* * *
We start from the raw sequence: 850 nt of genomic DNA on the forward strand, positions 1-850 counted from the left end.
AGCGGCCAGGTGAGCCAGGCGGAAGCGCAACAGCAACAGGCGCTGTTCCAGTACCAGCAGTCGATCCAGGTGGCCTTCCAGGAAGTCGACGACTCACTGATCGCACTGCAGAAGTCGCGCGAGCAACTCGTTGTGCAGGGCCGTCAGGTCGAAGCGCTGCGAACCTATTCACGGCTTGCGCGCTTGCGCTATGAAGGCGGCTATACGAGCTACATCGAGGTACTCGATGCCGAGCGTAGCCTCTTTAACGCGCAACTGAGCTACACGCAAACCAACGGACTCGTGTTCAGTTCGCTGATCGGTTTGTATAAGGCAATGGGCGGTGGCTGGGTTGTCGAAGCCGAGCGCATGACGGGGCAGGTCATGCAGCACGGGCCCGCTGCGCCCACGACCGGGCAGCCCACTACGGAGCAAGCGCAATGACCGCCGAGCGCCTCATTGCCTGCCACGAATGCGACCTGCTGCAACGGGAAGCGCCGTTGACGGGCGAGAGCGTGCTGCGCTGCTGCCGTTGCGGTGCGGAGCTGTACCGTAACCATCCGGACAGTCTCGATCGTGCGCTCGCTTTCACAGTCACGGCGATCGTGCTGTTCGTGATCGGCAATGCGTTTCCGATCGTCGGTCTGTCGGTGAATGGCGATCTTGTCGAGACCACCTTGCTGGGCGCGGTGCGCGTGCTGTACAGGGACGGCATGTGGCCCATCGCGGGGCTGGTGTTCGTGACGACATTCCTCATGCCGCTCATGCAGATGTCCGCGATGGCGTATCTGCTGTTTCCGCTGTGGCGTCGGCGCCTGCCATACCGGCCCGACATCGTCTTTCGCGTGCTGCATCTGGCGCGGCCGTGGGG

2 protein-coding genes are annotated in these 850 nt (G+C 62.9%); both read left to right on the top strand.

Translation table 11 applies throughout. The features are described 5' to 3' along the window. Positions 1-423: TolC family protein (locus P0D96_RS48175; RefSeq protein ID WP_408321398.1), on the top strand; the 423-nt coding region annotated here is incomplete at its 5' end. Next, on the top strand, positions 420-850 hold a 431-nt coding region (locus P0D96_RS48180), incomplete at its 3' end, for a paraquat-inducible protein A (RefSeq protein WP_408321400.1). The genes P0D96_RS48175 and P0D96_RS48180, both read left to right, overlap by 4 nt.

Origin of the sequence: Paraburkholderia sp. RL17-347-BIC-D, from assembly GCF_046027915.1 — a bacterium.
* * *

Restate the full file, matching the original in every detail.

We start from the raw sequence: 850 nt of genomic DNA on the forward strand, positions 1-850 counted from the left end.
AGCGGCCAGGTGAGCCAGGCGGAAGCGCAACAGCAACAGGCGCTGTTCCAGTACCAGCAGTCGATCCAGGTGGCCTTCCAGGAAGTCGACGACTCACTGATCGCACTGCAGAAGTCGCGCGAGCAACTCGTTGTGCAGGGCCGTCAGGTCGAAGCGCTGCGAACCTATTCACGGCTTGCGCGCTTGCGCTATGAAGGCGGCTATACGAGCTACATCGAGGTACTCGATGCCGAGCGTAGCCTCTTTAACGCGCAACTGAGCTACACGCAAACCAACGGACTCGTGTTCAGTTCGCTGATCGGTTTGTATAAGGCAATGGGCGGTGGCTGGGTTGTCGAAGCCGAGCGCATGACGGGGCAGGTCATGCAGCACGGGCCCGCTGCGCCCACGACCGGGCAGCCCACTACGGAGCAAGCGCAATGACCGCCGAGCGCCTCATTGCCTGCCACGAATGCGACCTGCTGCAACGGGAAGCGCCGTTGACGGGCGAGAGCGTGCTGCGCTGCTGCCGTTGCGGTGCGGAGCTGTACCGTAACCATCCGGACAGTCTCGATCGTGCGCTCGCTTTCACAGTCACGGCGATCGTGCTGTTCGTGATCGGCAATGCGTTTCCGATCGTCGGTCTGTCGGTGAATGGCGATCTTGTCGAGACCACCTTGCTGGGCGCGGTGCGCGTGCTGTACAGGGACGGCATGTGGCCCATCGCGGGGCTGGTGTTCGTGACGACATTCCTCATGCCGCTCATGCAGATGTCCGCGATGGCGTATCTGCTGTTTCCGCTGTGGCGTCGGCGCCTGCCATACCGGCCCGACATCGTCTTTCGCGTGCTGCATCTGGCGCGGCCGTGGGG

2 protein-coding genes are annotated in these 850 nt (G+C 62.9%); both read left to right on the top strand.

Translation table 11 applies throughout. The features are described 5' to 3' along the window. Positions 1-423: TolC family protein (locus P0D96_RS48175; RefSeq protein ID WP_408321398.1), on the top strand; the 423-nt coding region annotated here is incomplete at its 5' end. Next, on the top strand, positions 420-850 hold a 431-nt coding region (locus P0D96_RS48180), incomplete at its 3' end, for a paraquat-inducible protein A (RefSeq protein WP_408321400.1). The genes P0D96_RS48175 and P0D96_RS48180, both read left to right, overlap by 4 nt.

Origin of the sequence: Paraburkholderia sp. RL17-347-BIC-D, from assembly GCF_046027915.1 — a bacterium.